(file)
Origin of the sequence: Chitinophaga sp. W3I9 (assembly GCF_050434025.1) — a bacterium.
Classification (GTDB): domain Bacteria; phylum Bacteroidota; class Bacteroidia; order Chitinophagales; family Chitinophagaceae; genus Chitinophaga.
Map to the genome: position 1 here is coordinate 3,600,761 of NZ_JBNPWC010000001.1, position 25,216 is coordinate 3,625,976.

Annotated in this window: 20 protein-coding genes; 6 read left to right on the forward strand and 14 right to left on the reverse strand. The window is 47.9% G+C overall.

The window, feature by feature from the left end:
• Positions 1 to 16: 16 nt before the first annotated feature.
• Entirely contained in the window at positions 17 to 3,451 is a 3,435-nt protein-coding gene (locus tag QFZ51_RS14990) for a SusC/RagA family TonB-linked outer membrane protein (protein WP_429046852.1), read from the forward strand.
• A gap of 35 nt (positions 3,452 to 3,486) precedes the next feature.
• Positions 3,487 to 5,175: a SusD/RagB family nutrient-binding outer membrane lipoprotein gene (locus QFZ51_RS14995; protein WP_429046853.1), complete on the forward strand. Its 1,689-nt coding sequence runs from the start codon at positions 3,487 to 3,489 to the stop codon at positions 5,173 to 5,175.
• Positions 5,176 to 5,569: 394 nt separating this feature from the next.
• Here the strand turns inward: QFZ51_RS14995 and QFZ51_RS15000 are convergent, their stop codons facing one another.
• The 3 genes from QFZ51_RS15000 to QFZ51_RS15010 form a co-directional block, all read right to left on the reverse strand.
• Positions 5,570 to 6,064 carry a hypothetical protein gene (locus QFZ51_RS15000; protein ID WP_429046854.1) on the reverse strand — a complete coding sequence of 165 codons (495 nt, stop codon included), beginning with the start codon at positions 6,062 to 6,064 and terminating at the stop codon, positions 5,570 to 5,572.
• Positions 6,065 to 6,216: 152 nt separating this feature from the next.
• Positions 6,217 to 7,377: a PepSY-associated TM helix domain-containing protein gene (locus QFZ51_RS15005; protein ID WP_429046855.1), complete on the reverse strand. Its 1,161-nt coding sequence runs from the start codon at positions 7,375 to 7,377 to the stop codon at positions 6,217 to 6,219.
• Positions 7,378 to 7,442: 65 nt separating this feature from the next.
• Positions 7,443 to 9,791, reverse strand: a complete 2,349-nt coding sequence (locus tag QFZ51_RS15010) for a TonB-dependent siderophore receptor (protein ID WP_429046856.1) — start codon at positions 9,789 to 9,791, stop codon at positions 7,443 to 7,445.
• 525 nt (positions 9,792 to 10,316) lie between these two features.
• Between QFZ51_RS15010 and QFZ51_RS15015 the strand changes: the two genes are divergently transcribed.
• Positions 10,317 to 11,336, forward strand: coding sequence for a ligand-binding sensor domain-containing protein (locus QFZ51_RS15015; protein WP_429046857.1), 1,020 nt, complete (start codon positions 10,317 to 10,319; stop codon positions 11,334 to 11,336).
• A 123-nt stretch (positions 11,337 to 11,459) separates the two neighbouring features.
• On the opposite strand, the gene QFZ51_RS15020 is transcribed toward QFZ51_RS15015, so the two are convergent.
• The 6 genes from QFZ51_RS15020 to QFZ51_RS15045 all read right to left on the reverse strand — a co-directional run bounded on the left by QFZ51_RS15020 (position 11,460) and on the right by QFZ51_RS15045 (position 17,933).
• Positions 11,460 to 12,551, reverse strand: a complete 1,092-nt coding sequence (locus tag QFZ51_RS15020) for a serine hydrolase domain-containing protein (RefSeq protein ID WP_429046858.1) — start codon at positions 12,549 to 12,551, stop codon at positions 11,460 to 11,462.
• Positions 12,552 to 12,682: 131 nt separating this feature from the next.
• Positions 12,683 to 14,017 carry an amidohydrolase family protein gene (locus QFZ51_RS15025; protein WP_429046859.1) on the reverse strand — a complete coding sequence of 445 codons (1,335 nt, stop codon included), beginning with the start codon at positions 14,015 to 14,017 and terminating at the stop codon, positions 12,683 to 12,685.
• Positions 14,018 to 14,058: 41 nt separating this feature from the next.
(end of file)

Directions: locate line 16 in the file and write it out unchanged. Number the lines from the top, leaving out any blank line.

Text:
• Positions 7,378 to 7,442: 65 nt separating this feature from the next.